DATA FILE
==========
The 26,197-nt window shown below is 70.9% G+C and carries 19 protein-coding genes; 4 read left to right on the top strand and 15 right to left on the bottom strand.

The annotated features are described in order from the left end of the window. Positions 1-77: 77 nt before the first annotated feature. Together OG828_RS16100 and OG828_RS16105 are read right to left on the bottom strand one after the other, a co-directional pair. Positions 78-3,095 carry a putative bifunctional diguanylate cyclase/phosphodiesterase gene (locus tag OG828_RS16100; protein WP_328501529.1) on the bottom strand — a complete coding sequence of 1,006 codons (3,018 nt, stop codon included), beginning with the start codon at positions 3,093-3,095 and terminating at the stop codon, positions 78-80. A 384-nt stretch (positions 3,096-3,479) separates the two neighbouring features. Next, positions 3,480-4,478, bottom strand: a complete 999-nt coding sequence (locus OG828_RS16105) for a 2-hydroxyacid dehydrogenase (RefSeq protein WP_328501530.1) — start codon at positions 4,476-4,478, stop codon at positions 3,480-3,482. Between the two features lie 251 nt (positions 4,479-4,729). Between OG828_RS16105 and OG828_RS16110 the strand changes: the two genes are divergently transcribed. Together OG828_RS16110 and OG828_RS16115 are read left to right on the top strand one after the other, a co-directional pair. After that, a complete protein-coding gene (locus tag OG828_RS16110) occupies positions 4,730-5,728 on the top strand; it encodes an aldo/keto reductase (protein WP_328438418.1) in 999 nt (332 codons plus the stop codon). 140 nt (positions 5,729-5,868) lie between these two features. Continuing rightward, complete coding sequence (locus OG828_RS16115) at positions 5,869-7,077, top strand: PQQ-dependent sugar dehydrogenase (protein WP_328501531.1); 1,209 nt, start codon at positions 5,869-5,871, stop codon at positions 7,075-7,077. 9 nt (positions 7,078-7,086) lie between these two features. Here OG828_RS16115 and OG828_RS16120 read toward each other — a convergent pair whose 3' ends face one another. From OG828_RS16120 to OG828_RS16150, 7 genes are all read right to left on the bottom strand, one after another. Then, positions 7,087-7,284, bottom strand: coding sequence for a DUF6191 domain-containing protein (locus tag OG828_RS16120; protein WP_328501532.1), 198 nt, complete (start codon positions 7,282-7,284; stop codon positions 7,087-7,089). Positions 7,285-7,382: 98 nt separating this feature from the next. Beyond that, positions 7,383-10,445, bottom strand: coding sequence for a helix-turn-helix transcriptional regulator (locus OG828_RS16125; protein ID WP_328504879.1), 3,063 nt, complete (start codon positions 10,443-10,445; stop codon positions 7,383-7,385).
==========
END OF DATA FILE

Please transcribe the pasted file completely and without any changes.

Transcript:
The 26,197-nt window shown below is 70.9% G+C and carries 19 protein-coding genes; 4 read left to right on the top strand and 15 right to left on the bottom strand.

The annotated features are described in order from the left end of the window. Positions 1-77: 77 nt before the first annotated feature. Together OG828_RS16100 and OG828_RS16105 are read right to left on the bottom strand one after the other, a co-directional pair. Positions 78-3,095 carry a putative bifunctional diguanylate cyclase/phosphodiesterase gene (locus tag OG828_RS16100; protein WP_328501529.1) on the bottom strand — a complete coding sequence of 1,006 codons (3,018 nt, stop codon included), beginning with the start codon at positions 3,093-3,095 and terminating at the stop codon, positions 78-80. A 384-nt stretch (positions 3,096-3,479) separates the two neighbouring features. Next, positions 3,480-4,478, bottom strand: a complete 999-nt coding sequence (locus OG828_RS16105) for a 2-hydroxyacid dehydrogenase (RefSeq protein WP_328501530.1) — start codon at positions 4,476-4,478, stop codon at positions 3,480-3,482. Between the two features lie 251 nt (positions 4,479-4,729). Between OG828_RS16105 and OG828_RS16110 the strand changes: the two genes are divergently transcribed. Together OG828_RS16110 and OG828_RS16115 are read left to right on the top strand one after the other, a co-directional pair. After that, a complete protein-coding gene (locus tag OG828_RS16110) occupies positions 4,730-5,728 on the top strand; it encodes an aldo/keto reductase (protein WP_328438418.1) in 999 nt (332 codons plus the stop codon). 140 nt (positions 5,729-5,868) lie between these two features. Continuing rightward, complete coding sequence (locus OG828_RS16115) at positions 5,869-7,077, top strand: PQQ-dependent sugar dehydrogenase (protein WP_328501531.1); 1,209 nt, start codon at positions 5,869-5,871, stop codon at positions 7,075-7,077. 9 nt (positions 7,078-7,086) lie between these two features. Here OG828_RS16115 and OG828_RS16120 read toward each other — a convergent pair whose 3' ends face one another. From OG828_RS16120 to OG828_RS16150, 7 genes are all read right to left on the bottom strand, one after another. Then, positions 7,087-7,284, bottom strand: coding sequence for a DUF6191 domain-containing protein (locus tag OG828_RS16120; protein WP_328501532.1), 198 nt, complete (start codon positions 7,282-7,284; stop codon positions 7,087-7,089). Positions 7,285-7,382: 98 nt separating this feature from the next. Beyond that, positions 7,383-10,445, bottom strand: coding sequence for a helix-turn-helix transcriptional regulator (locus OG828_RS16125; protein ID WP_328504879.1), 3,063 nt, complete (start codon positions 10,443-10,445; stop codon positions 7,383-7,385).